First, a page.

The time has come.
After serving the community of Lacombe as a police officer for the past nearly 30 years, the last five years of that as Chief of Police, Gary Leslie has decided to retire from his career with the Lacombe Police Service.
“It’s been a gift for me to perform the tasks that I do to the community and to work with my peers and work with the other police agencies,” said Leslie.
“Basically I have never worked a day in my life in the sense that I love my job so much.”
Born and raised in Regina, Leslie enlisted with the Canadian Armed Forces after graduating high school.
While with the military, Leslie served in both Canada and Germany as a military police officer. He said he enjoyed his time there but wanted to do more work on the law enforcement side and could not do that with the Canadian Armed Forces.
It was that desire that led Leslie to municipal policing and he returned to Regina to attend the Saskatchewan Police College.
After graduating from the Saskatchewan Police College, Leslie had his first municipal policing job with the Regina Police Service. From there, he took a job with the Hinton Police Service (this was before Hinton’s policing was done by the RCMP.)
Leslie said he wanted to leave Saskatchewan and had an opportunity to do so by taking the position in Hinton. He added that Hinton was a beautiful setting and he enjoyed the mountains and surrounding country in the area.
While in Hinton, Leslie got to know the park rangers and on days off would volunteer with the park ranger service, he said.
While Leslie was in Hinton, the town decided it was too costly to have its own police service and so the Hinton Police Service was disbanded. At that time, Leslie received an opportunity to come to Lacombe.
He did so in 1984 and has been here ever since.
“I’m very fortunate to work in this community,” said Leslie. He added that he is also fortunate to have spent the majority of his career in Lacombe. He said this has allowed him to grow up with the community and gives him ownership of the community and the people who call it home.
Leslie calls spending the forming years, and the majority of his career in Lacombe “A wonderful adventure. It’s just a big teamwork effort by the community and the police service to make the community what it is today.”
He added that the same kind of experience with policing would not be attainable had he worked the majority of his career in a larger centre like Regina.
“In the larger centres, you are only dealing with numbers and you are just putting out fires where, when you do something in a community of this size, you actually see the results of what you did,” said Leslie.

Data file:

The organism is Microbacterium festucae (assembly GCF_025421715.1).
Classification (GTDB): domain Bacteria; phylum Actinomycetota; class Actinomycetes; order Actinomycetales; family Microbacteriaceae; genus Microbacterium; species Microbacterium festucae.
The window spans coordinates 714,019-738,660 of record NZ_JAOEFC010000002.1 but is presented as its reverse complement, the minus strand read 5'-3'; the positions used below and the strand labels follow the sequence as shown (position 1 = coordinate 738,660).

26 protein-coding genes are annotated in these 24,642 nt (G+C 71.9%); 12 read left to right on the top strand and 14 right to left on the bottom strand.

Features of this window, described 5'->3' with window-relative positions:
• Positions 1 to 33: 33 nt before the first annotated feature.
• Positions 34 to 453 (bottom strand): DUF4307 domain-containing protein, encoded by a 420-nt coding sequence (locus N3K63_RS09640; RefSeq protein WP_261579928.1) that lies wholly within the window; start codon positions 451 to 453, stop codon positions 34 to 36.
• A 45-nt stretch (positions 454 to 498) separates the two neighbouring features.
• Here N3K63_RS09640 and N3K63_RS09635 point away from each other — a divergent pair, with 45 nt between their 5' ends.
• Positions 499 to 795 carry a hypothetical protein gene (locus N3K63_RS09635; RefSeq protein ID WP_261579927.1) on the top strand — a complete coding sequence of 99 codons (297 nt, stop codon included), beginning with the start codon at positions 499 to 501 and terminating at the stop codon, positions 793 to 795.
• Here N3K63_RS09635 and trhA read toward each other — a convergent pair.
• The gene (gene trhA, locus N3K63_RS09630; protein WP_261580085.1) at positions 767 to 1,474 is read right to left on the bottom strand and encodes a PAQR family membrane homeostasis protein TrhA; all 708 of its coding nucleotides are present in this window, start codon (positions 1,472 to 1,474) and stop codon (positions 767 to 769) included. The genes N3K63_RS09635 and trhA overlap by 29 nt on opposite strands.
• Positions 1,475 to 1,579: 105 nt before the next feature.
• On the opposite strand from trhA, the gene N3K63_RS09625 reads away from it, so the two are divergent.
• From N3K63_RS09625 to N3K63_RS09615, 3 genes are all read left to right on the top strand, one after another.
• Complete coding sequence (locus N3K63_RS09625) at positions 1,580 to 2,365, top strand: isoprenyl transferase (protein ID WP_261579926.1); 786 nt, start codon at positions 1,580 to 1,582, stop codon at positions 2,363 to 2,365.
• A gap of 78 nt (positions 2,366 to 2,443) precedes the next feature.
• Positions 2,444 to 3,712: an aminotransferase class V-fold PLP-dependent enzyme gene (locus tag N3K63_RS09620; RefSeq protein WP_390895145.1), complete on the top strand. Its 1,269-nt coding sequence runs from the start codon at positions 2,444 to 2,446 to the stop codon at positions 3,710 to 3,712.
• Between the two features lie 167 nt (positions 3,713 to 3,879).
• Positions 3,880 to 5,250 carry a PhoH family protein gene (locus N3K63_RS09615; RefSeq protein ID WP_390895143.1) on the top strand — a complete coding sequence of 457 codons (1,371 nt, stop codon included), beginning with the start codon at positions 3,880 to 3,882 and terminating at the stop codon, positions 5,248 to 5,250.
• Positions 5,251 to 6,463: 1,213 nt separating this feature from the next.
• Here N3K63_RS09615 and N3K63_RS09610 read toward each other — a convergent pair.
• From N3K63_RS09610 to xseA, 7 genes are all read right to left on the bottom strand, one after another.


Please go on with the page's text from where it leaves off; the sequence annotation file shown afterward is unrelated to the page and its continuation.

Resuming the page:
Being able to see that difference is one of the things Leslie loves about his job, he said. He added that the ownership he feels of his community and knowing he can make a real difference has made him a better police officer.
In 2008, Leslie had the opportunity to make even more of difference in the community when he became chief of police.
He said at first the thought of becoming chief was overwhelming, but then he realized he could use it as a way to advance the police service.
One such example of this was when Lacombe became the first municipal police service in Canada to get mobile workstations under Leslie’s leadership.
Leslie added that he also enjoyed using his position as chief to implement the ideas of his police officers.
One of those officers is Insp. Steve Murray. Murray stands to become the next chief of police once Leslie retires and said that Leslie has developed groundbreaking partnerships and brought the Lacombe Police Service to a standard Murray is happy to carry on with.
“Gary has clearly taken the LPS to its current level,” said Murray.
“He has opened lots of doors and I think made the LPS name to be one that is highly respected in the policing community and I think our community.”
Leslie said that he has chosen to retire at this point in his life so that he can enjoy his retirement. He said that policing is a stressful career and many officers do not get the chance to enjoy retirement; Leslie hopes go against the grain with this trend.
In fact, Leslie does not view his leaving the Lacombe Police Service as a retirement, he prefers the term encore. Encore suggests that leaving his career is the beginning of something new for him, rather than an end. He said he is not sure what his encore will entail yet, but that is part of the allure.